The grainy, wobbly fare dodging video has now achieved more than 775,000 views, been featured by the national broadcaster and provoked debate across the country on whether the burly do-gooder was right or wrong to take the law in to his own hands.

However, where is the response video from ScotRail (there isn’t even a written respone on their website media page)? The company has issued a carefully worded corporate statement  which could have been far more impactful if delivered by a genuinely concerned company executive. Of course, that may be just too sensitive at the moment, with the police investigating the incident and imminent legal action likely.

Even if that is the case, where is the video explaining the company’s advice for future passengers who may be confronted by an abusive or troublesome travellers? Should they sit tight and say nothing? Or should they step in to offer verbal support to harassed train staff?

Let’s not forget the foul-mouthed teen who was ejected from the train, who has variously claimed he had misplaced his ticket, was sold the wrong ticket or was half asleep (and as a result confused and disorientated) when confronted by the inspector.

This reinforces how ScotRail would benefit from easy-to-find videos aimed at passengers –  advice on purchasing the correct  ticket; how to use the ticket vending machines;  or how to resolve a situation if you find yourself on a train having lost a valid ticket and without the funds to pay for a replacement.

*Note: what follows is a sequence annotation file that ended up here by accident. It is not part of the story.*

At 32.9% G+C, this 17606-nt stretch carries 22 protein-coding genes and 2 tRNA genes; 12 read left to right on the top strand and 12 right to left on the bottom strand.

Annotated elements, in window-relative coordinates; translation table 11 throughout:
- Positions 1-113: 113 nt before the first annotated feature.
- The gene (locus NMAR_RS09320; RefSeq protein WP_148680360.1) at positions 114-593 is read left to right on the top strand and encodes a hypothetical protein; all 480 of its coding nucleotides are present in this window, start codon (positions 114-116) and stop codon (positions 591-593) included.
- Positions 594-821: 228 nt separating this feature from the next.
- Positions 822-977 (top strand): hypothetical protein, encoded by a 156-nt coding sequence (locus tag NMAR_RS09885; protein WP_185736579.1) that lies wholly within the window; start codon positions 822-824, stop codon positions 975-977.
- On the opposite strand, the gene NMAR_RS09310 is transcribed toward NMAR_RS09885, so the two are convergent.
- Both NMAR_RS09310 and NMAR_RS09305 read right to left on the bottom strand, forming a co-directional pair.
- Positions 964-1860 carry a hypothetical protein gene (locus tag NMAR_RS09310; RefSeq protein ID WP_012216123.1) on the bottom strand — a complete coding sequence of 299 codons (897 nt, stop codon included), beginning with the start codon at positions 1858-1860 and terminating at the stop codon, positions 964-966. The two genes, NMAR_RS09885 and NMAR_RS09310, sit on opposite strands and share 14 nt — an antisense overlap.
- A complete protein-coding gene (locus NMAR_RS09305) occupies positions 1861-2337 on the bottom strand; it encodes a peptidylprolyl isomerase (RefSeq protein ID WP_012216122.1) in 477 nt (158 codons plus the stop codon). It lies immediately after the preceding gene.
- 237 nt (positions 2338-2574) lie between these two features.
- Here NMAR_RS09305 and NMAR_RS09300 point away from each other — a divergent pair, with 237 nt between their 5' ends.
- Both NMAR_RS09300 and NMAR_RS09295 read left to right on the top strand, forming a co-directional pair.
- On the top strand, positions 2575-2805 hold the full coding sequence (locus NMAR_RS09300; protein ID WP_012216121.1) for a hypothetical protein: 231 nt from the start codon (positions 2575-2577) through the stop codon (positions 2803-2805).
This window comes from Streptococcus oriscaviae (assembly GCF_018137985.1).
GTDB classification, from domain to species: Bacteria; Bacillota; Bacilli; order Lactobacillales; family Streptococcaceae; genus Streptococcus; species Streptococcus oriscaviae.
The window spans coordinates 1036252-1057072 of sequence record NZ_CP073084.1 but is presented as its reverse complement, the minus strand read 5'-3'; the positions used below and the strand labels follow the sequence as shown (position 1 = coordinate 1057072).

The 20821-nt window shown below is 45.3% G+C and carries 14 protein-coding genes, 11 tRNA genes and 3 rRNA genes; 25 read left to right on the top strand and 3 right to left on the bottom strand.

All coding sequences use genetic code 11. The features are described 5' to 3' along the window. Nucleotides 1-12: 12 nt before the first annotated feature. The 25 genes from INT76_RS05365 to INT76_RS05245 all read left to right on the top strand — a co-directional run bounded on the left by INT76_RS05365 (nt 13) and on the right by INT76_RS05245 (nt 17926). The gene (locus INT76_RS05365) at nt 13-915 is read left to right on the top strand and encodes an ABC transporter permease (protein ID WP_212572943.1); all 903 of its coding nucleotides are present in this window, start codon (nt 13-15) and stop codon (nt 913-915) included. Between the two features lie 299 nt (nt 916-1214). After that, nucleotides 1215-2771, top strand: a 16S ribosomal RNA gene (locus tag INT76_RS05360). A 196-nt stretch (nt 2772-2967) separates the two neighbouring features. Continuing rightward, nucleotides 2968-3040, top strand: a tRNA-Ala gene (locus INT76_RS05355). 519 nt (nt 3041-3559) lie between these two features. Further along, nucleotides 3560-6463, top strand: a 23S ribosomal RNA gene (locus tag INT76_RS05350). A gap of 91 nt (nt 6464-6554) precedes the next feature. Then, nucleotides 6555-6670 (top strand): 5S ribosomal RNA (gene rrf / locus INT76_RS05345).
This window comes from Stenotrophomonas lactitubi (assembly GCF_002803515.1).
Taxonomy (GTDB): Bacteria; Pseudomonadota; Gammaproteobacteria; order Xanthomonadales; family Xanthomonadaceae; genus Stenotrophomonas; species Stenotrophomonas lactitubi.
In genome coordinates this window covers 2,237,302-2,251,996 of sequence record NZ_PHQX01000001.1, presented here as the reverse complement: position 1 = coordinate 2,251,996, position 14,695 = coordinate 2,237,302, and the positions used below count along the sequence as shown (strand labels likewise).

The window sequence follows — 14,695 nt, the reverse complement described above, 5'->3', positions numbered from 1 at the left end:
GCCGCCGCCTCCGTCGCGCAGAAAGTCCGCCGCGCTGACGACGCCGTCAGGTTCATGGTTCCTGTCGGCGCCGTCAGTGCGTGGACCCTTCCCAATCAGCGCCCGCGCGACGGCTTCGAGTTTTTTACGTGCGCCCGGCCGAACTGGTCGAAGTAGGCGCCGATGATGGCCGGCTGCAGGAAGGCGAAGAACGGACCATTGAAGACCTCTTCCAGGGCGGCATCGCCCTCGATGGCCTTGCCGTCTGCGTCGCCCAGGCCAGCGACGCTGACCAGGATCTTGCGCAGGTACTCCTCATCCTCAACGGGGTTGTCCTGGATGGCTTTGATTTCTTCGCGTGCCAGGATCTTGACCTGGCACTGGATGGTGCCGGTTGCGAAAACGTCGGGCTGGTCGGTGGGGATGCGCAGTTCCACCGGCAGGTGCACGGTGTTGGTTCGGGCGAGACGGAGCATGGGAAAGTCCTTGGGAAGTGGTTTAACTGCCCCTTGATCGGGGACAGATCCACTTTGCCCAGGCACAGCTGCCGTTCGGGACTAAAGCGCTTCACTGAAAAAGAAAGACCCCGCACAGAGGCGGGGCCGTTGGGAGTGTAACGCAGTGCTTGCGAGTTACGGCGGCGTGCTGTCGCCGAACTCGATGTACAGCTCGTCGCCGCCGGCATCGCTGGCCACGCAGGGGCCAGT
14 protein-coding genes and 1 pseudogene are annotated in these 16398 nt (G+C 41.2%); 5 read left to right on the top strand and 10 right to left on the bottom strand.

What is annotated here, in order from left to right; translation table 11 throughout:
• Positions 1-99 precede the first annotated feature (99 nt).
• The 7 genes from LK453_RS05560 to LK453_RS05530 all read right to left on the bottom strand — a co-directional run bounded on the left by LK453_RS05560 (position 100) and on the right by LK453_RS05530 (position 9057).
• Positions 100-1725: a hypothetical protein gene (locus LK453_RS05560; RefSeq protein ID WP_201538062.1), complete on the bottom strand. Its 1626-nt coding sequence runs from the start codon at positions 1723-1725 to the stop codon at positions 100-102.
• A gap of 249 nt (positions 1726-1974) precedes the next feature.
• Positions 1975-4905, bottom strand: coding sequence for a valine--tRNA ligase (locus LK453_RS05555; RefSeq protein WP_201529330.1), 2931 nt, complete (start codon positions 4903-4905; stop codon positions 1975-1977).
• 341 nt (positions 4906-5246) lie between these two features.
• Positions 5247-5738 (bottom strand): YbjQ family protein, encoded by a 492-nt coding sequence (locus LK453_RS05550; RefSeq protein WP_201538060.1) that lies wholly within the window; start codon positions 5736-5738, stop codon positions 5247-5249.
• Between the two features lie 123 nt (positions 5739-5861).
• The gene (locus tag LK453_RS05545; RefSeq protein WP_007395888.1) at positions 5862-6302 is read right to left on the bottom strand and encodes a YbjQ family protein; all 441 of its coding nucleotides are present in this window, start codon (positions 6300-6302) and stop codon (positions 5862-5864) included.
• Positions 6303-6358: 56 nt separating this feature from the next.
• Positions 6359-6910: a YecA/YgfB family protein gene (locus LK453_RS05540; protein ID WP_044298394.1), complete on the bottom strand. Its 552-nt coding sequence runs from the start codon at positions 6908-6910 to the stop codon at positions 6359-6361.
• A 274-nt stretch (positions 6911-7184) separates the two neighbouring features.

The reality is that ScotRail has no presence on YouTube (in fact, this claims to be the Scotrail (sic) channel, but I assume is a fake). No videos at all that I could find.

ScotRail video advert

Video - but only for adverts.

That’s also true for the company’s corporate website, where the only video I could find was a link to a TV advert – and disappointingly that ad was on the FAQ page, the exact place that might most benefit from easy to follow ‘How To’ videos.

This all seems even more of an irony, when you consider the company has a page on its website dedicated to giving advice to rail enthusiasts who want to shoot pictures or videos on ScotRail stations and property.

No slight intended on ScotRail. The  majority of businesses of all sizes still seem painfully slow to recognise and benefit from the power of video as part of the communication mix.

So what lessons can your business learn from the ScotRail fare dodge video? How about this: The technology which delivers video is now so pervasive as to be invisible – which means that your business can no longer afford to be.

Your customers now expect to find at least some kind of visible, useful and relevant presence on YouTube or other video platforms. Many customers will go to YouTube as the first place they search for information,  making it a massive search engine in its own right, just like parent company, Google.

If you want to find out what affordable, online video could do to benefit your business, give me a call.

A Peek Inside Googleplex 2 Tells us the Boss Loves Irn Bru

Eric Schmidt lego portrait

Google Boss Loves Irn Bru?

Trendy tech companies in Silicon Valley are renowned for their hip and funky office spaces.

Typically staff with the big players like Google, Facebook and Apple go to work in sprawling complexes where they are surrounded by artwork, fun stuff like  ping-pong tables and where colleagues zip around on roller blades, scooters or Segway machines.

Google in Mountain View, California was probably the biggest trendsetter. Staff perks at the ‘Googleplex’ include free access to fine dining, laundry services and on site hairdressers.